The security landscape has been disrupted by an unexpected revelation – a security vulnerability originally misclassified as a Chrome bug has unveiled itself to be considerably more severe than previously believed. This grave situation casts a long shadow over a myriad of applications, with a concerning number of them yet to receive the requisite security updates.
Google has recently assigned an already-identified security vulnerability a fresh CVE ID, categorizing it with the highest degree of severity. The rationale behind this adjustment stems from the realization that this vulnerability, initially deemed a Chrome-specific issue, extends its influence far beyond, as it is, in fact, a vulnerability related to the WebP image format.
The WebP image file format has gained substantial popularity on the web due to its ability to strike a favorable equilibrium between storage efficiency and image quality. However, this vulnerability provides malevolent actors with the means to exploit meticulously crafted WebP images, subsequently initiating a heap buffer overflow and enabling the execution of malicious code. To achieve this, the compromised image needs to be opened within an application, and in web browsers, a mere visit to a website is sufficient to facilitate the background execution of code, potentially leading to the installation of malicious software.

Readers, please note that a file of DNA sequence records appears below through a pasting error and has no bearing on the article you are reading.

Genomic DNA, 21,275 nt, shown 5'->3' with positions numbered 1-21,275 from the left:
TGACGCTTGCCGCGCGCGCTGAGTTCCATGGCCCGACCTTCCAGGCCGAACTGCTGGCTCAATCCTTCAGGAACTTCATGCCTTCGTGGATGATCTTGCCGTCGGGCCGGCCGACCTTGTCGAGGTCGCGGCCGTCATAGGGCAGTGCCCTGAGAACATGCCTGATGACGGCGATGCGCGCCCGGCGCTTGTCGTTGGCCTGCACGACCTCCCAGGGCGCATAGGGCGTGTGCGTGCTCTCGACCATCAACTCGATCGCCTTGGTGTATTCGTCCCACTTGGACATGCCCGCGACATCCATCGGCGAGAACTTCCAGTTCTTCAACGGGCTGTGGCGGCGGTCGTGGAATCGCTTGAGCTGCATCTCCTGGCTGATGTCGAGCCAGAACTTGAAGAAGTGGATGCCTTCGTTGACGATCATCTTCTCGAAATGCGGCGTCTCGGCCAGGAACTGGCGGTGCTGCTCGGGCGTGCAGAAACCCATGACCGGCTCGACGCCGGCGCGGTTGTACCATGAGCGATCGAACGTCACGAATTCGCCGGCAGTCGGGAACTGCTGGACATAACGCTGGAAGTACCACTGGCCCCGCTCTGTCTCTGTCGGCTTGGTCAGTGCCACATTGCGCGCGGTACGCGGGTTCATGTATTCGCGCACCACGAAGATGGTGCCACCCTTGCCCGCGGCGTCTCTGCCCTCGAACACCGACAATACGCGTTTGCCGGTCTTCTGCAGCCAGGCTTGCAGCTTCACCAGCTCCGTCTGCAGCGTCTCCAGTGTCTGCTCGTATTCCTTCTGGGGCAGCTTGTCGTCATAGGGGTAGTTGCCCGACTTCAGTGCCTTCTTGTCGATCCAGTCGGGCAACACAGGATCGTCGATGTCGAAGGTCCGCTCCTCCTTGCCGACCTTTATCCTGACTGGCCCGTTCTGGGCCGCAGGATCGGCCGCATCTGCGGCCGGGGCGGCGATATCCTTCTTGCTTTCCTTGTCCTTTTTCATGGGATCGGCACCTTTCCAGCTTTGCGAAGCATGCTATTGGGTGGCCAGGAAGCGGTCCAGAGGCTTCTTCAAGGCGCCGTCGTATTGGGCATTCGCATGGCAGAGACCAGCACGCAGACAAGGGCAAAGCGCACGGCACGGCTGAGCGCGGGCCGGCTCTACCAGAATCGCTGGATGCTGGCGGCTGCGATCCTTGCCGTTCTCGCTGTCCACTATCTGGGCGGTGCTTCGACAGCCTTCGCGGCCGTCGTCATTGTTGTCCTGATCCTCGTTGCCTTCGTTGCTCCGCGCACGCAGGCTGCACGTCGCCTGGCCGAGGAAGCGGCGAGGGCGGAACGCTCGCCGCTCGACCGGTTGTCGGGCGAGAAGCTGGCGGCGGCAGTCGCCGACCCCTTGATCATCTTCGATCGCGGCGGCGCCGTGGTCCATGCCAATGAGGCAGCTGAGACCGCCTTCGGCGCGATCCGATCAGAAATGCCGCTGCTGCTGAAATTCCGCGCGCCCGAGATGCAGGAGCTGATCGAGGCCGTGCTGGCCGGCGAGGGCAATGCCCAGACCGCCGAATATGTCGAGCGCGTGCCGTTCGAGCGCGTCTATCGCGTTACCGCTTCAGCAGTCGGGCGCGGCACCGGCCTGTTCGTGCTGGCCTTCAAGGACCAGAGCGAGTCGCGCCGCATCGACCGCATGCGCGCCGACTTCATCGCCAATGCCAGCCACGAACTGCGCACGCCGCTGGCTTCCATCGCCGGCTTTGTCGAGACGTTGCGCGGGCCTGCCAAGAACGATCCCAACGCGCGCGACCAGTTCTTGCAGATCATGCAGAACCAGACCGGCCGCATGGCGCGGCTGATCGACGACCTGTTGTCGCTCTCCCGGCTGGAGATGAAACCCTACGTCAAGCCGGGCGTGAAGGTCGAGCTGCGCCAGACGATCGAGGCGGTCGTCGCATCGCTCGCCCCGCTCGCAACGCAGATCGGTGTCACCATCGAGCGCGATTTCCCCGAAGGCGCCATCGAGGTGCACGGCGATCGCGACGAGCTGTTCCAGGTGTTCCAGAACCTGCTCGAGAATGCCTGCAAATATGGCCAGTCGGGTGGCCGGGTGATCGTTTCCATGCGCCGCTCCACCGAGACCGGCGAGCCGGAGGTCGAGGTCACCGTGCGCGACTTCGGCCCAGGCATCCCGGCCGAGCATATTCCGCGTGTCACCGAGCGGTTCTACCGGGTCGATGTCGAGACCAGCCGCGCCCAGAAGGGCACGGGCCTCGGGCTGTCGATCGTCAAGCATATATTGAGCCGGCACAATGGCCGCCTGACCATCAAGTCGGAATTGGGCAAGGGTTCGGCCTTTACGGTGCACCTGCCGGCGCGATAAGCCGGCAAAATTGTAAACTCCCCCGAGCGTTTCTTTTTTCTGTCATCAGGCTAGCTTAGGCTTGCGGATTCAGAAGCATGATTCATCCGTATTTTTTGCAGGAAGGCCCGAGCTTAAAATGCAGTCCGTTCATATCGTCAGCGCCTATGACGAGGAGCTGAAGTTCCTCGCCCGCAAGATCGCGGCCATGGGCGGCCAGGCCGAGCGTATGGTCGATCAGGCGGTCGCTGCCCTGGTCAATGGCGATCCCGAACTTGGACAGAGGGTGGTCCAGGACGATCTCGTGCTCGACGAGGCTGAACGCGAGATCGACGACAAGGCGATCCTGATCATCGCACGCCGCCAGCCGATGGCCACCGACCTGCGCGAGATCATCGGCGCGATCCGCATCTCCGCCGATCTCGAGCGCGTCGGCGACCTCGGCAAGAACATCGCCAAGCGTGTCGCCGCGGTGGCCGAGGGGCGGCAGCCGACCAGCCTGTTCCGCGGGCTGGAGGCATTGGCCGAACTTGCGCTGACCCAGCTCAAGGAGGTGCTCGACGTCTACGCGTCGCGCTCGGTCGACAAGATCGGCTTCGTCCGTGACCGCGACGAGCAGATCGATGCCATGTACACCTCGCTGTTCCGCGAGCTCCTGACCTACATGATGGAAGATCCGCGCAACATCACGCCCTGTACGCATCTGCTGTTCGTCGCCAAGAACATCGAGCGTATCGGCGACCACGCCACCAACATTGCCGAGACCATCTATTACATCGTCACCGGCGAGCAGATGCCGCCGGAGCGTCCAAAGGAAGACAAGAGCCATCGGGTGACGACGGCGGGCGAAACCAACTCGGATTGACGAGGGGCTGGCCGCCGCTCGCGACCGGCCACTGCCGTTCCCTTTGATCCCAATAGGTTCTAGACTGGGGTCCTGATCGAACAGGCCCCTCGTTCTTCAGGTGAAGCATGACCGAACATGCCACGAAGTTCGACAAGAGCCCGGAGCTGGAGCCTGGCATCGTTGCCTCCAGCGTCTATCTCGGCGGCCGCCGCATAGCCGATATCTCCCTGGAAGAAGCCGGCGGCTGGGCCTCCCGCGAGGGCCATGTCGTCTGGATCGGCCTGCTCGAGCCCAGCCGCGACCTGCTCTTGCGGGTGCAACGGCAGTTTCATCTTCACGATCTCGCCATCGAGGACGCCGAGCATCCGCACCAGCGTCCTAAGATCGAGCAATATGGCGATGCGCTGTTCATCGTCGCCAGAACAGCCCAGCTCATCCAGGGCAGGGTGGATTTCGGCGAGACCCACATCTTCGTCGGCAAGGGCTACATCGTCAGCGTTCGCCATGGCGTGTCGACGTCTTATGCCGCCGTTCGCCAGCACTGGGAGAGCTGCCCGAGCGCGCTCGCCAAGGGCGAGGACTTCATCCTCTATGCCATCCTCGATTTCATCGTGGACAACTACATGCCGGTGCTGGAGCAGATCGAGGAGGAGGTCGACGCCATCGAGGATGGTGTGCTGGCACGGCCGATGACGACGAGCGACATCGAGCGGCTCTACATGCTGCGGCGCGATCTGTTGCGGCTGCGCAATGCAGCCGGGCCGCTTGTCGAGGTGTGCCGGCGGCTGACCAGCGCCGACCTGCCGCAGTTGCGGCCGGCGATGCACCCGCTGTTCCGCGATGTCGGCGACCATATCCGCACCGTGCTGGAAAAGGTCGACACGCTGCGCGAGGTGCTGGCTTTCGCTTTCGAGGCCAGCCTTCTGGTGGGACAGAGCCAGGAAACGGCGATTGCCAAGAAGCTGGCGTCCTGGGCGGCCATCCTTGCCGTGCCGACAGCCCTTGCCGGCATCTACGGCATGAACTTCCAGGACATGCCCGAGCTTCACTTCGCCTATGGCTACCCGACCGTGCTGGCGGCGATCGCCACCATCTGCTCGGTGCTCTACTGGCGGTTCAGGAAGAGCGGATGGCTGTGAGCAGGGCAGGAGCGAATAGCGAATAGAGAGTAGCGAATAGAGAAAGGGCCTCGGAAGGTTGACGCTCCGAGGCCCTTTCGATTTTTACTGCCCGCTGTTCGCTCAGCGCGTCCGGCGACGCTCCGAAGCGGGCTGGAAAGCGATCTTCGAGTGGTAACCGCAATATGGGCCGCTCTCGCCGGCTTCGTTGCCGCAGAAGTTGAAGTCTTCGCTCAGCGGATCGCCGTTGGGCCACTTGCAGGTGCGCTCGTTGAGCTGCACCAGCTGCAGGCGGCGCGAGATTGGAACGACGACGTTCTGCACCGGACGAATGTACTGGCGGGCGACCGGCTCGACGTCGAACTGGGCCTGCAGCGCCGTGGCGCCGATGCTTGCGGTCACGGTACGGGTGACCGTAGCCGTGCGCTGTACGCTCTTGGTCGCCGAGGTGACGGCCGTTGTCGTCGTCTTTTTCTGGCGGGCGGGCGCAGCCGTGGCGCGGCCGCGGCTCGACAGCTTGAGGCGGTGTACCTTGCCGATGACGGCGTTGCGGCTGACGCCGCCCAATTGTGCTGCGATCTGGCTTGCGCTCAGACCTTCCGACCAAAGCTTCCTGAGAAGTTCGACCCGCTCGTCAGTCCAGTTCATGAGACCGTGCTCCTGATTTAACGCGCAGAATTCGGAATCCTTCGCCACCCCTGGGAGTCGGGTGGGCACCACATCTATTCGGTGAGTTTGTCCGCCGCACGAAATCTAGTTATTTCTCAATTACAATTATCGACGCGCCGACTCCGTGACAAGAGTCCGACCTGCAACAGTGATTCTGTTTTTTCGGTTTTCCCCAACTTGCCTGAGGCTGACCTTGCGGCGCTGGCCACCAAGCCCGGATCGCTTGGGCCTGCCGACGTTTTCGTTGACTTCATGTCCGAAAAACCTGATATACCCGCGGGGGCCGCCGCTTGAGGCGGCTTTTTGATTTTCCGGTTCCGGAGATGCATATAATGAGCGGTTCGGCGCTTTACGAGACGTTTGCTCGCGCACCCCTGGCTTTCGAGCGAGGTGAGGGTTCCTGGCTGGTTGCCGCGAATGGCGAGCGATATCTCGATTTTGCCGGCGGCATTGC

Countless well-known applications have been impacted
A significant development surrounding this vulnerability pertains to its initial misclassification. Initially detected by Apple’s Security Engineering and Architecture (SEAR) and the Citizen Lab at the University of Toronto’s Munk School, it was erroneously attributed solely as a Chrome bug. As a result, immediate security updates were implemented to shield common web browsers from this threat. However, further investigation has unveiled the vulnerability’s association with the open-source Libwebp library, which is extensively employed by a myriad of programs. Consequently, applications such as Gimp, Libreoffice, Telegram, 1Password, and numerous others, could potentially become targets of malicious attacks. In light of this expansive impact, the Common Vulnerability Scoring System (CVSS) has elevated its rating to the maximum level of 10.0.
What you can do to keep yourself safe
Mate, when it comes to safeguarding yourself from this dodgy vulnerability, there’s really just one path to go down: ensure you’ve got the latest patches in place. Plenty of the apps in the firing line have already rolled out security updates to plug the gap, browsers and Libreoffice included.
But apart from that, the same old rulebook for staying safe on the web applies here too. Don’t be nabbing files from dodgy sources, and keep an eagle eye on those email links – they should only take you to trusted spots on the web. Stay sharp, and you’ll steer clear of any trouble.